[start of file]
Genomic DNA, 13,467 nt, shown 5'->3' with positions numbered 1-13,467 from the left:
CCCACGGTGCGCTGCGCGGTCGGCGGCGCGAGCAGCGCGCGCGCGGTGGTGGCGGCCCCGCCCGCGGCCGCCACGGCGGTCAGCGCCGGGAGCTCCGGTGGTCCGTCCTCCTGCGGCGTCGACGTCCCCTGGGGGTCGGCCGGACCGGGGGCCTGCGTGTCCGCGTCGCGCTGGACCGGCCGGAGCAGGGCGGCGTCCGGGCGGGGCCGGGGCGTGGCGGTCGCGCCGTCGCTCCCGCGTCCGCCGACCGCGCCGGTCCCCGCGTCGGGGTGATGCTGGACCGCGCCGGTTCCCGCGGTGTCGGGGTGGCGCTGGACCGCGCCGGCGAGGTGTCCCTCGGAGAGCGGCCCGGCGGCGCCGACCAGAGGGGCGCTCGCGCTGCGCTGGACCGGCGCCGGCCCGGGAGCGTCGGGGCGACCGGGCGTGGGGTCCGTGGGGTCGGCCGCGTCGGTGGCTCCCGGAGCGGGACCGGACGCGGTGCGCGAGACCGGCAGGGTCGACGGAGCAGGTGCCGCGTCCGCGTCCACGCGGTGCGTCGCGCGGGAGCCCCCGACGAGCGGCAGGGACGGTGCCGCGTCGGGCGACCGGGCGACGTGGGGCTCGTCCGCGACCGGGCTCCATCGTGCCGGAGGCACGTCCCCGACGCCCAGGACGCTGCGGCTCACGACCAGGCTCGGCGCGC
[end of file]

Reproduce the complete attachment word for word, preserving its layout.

Genomic DNA, 13,467 nt, shown 5'->3' with positions numbered 1-13,467 from the left:
CCCACGGTGCGCTGCGCGGTCGGCGGCGCGAGCAGCGCGCGCGCGGTGGTGGCGGCCCCGCCCGCGGCCGCCACGGCGGTCAGCGCCGGGAGCTCCGGTGGTCCGTCCTCCTGCGGCGTCGACGTCCCCTGGGGGTCGGCCGGACCGGGGGCCTGCGTGTCCGCGTCGCGCTGGACCGGCCGGAGCAGGGCGGCGTCCGGGCGGGGCCGGGGCGTGGCGGTCGCGCCGTCGCTCCCGCGTCCGCCGACCGCGCCGGTCCCCGCGTCGGGGTGATGCTGGACCGCGCCGGTTCCCGCGGTGTCGGGGTGGCGCTGGACCGCGCCGGCGAGGTGTCCCTCGGAGAGCGGCCCGGCGGCGCCGACCAGAGGGGCGCTCGCGCTGCGCTGGACCGGCGCCGGCCCGGGAGCGTCGGGGCGACCGGGCGTGGGGTCCGTGGGGTCGGCCGCGTCGGTGGCTCCCGGAGCGGGACCGGACGCGGTGCGCGAGACCGGCAGGGTCGACGGAGCAGGTGCCGCGTCCGCGTCCACGCGGTGCGTCGCGCGGGAGCCCCCGACGAGCGGCAGGGACGGTGCCGCGTCGGGCGACCGGGCGACGTGGGGCTCGTCCGCGACCGGGCTCCATCGTGCCGGAGGCACGTCCCCGACGCCCAGGACGCTGCGGCTCACGACCAGGCTCGGCGCGC